Security hole fixed in Firefox 3.6
A fix is now available for a security hole that was discovered in Firefox 3.6 under Windows in early February. According to Mozilla's blog, the fix will be included in version 3.6.2, which is scheduled for release on the 30th of March. Those who don't want to wait can install the current beta of this version.
The exploit allows remote attackers to take control of a PC. Secunia's advisories rate the problem as highly critical, while the German BürgerCERT recommends using a different browser until the problem has been fixed.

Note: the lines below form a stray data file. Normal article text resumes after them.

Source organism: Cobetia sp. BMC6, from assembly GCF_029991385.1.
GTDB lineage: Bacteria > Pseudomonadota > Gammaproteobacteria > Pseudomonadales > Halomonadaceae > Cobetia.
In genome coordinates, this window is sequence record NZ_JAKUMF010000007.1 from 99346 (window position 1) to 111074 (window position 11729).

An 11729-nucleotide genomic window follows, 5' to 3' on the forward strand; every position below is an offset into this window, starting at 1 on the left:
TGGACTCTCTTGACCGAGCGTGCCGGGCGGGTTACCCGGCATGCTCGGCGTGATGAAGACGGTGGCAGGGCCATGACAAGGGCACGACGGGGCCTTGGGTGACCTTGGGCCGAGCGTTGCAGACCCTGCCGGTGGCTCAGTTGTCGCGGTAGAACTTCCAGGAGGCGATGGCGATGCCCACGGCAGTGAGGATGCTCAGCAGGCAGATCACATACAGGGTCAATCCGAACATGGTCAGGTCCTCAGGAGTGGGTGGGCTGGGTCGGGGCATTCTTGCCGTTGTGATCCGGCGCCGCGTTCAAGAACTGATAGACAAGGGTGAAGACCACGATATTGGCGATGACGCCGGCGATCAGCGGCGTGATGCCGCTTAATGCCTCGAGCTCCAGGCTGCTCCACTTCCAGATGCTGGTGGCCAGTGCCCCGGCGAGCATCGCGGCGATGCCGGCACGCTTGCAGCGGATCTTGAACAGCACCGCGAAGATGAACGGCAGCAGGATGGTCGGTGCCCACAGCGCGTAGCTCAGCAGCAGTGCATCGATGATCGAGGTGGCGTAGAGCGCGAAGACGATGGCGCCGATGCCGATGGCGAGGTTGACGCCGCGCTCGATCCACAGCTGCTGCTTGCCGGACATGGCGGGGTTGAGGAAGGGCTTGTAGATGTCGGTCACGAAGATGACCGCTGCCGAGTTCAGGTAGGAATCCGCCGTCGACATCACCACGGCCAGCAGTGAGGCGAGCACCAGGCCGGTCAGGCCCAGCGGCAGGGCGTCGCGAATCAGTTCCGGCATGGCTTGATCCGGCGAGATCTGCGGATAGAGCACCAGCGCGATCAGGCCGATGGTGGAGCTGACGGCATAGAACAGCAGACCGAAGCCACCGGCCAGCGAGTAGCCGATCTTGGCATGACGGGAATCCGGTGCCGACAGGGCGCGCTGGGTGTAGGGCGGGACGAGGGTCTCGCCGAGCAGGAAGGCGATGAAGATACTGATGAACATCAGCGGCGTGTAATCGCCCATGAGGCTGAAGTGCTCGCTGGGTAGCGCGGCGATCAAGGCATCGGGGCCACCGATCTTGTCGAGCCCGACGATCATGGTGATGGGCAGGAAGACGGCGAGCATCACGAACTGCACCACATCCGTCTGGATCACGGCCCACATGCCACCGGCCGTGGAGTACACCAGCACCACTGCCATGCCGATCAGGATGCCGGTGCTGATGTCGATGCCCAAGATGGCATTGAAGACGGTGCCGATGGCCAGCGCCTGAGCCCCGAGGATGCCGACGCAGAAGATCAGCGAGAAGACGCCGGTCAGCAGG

The security hole became apparent when Russian security firm Intevydis provided their customers with a Windows exploit for the hole. Intevydis sell their knowledge and don't freely share the details of security holes they discover with the developers of the affected products. This explains why it has taken so long to fix the Firefox problem. Evgeny Legerov, who discovered the hole, had initially bragged about his discovery without mentioning any details, although he did contact the Mozilla developers later on.
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